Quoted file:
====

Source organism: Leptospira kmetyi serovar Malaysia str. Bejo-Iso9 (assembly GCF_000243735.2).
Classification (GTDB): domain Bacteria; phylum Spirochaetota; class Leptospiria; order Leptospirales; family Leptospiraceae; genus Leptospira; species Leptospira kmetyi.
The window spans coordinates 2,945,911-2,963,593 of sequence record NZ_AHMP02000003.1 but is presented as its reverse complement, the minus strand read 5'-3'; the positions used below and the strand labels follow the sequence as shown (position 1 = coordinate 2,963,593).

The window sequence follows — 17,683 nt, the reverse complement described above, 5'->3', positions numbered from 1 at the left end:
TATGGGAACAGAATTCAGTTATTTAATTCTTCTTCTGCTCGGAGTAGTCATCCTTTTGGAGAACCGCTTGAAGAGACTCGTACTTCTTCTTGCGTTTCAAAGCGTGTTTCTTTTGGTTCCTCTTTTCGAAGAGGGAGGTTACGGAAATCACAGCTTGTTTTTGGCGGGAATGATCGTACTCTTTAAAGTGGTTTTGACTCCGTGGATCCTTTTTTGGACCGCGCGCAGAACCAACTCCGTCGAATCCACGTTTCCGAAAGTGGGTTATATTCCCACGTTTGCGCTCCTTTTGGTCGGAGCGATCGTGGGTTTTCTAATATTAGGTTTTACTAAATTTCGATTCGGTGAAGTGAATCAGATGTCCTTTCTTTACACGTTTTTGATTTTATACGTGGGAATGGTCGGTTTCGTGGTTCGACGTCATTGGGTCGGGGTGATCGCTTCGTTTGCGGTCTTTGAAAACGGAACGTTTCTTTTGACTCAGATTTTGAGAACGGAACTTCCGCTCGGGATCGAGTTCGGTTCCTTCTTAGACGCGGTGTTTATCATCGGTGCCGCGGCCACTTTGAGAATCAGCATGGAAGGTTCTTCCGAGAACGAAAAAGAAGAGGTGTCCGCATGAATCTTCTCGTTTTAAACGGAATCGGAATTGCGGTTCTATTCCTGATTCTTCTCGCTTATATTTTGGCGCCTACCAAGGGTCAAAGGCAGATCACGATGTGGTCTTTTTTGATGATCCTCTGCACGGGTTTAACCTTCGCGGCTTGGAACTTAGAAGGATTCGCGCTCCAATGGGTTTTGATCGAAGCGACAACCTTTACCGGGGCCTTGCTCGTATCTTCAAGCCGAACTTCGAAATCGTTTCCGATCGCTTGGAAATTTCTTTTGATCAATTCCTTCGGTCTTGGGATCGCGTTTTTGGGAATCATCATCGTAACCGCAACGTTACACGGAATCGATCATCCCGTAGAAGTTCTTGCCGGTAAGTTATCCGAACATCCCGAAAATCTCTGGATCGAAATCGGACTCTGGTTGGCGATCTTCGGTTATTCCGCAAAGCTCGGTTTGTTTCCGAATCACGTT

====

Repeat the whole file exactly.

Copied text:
Source organism: Leptospira kmetyi serovar Malaysia str. Bejo-Iso9 (assembly GCF_000243735.2).
Classification (GTDB): domain Bacteria; phylum Spirochaetota; class Leptospiria; order Leptospirales; family Leptospiraceae; genus Leptospira; species Leptospira kmetyi.
The window spans coordinates 2,945,911-2,963,593 of sequence record NZ_AHMP02000003.1 but is presented as its reverse complement, the minus strand read 5'-3'; the positions used below and the strand labels follow the sequence as shown (position 1 = coordinate 2,963,593).

The window sequence follows — 17,683 nt, the reverse complement described above, 5'->3', positions numbered from 1 at the left end:
TATGGGAACAGAATTCAGTTATTTAATTCTTCTTCTGCTCGGAGTAGTCATCCTTTTGGAGAACCGCTTGAAGAGACTCGTACTTCTTCTTGCGTTTCAAAGCGTGTTTCTTTTGGTTCCTCTTTTCGAAGAGGGAGGTTACGGAAATCACAGCTTGTTTTTGGCGGGAATGATCGTACTCTTTAAAGTGGTTTTGACTCCGTGGATCCTTTTTTGGACCGCGCGCAGAACCAACTCCGTCGAATCCACGTTTCCGAAAGTGGGTTATATTCCCACGTTTGCGCTCCTTTTGGTCGGAGCGATCGTGGGTTTTCTAATATTAGGTTTTACTAAATTTCGATTCGGTGAAGTGAATCAGATGTCCTTTCTTTACACGTTTTTGATTTTATACGTGGGAATGGTCGGTTTCGTGGTTCGACGTCATTGGGTCGGGGTGATCGCTTCGTTTGCGGTCTTTGAAAACGGAACGTTTCTTTTGACTCAGATTTTGAGAACGGAACTTCCGCTCGGGATCGAGTTCGGTTCCTTCTTAGACGCGGTGTTTATCATCGGTGCCGCGGCCACTTTGAGAATCAGCATGGAAGGTTCTTCCGAGAACGAAAAAGAAGAGGTGTCCGCATGAATCTTCTCGTTTTAAACGGAATCGGAATTGCGGTTCTATTCCTGATTCTTCTCGCTTATATTTTGGCGCCTACCAAGGGTCAAAGGCAGATCACGATGTGGTCTTTTTTGATGATCCTCTGCACGGGTTTAACCTTCGCGGCTTGGAACTTAGAAGGATTCGCGCTCCAATGGGTTTTGATCGAAGCGACAACCTTTACCGGGGCCTTGCTCGTATCTTCAAGCCGAACTTCGAAATCGTTTCCGATCGCTTGGAAATTTCTTTTGATCAATTCCTTCGGTCTTGGGATCGCGTTTTTGGGAATCATCATCGTAACCGCAACGTTACACGGAATCGATCATCCCGTAGAAGTTCTTGCCGGTAAGTTATCCGAACATCCCGAAAATCTCTGGATCGAAATCGGACTCTGGTTGGCGATCTTCGGTTATTCCGCAAAGCTCGGTTTGTTTCCGAATCACGTT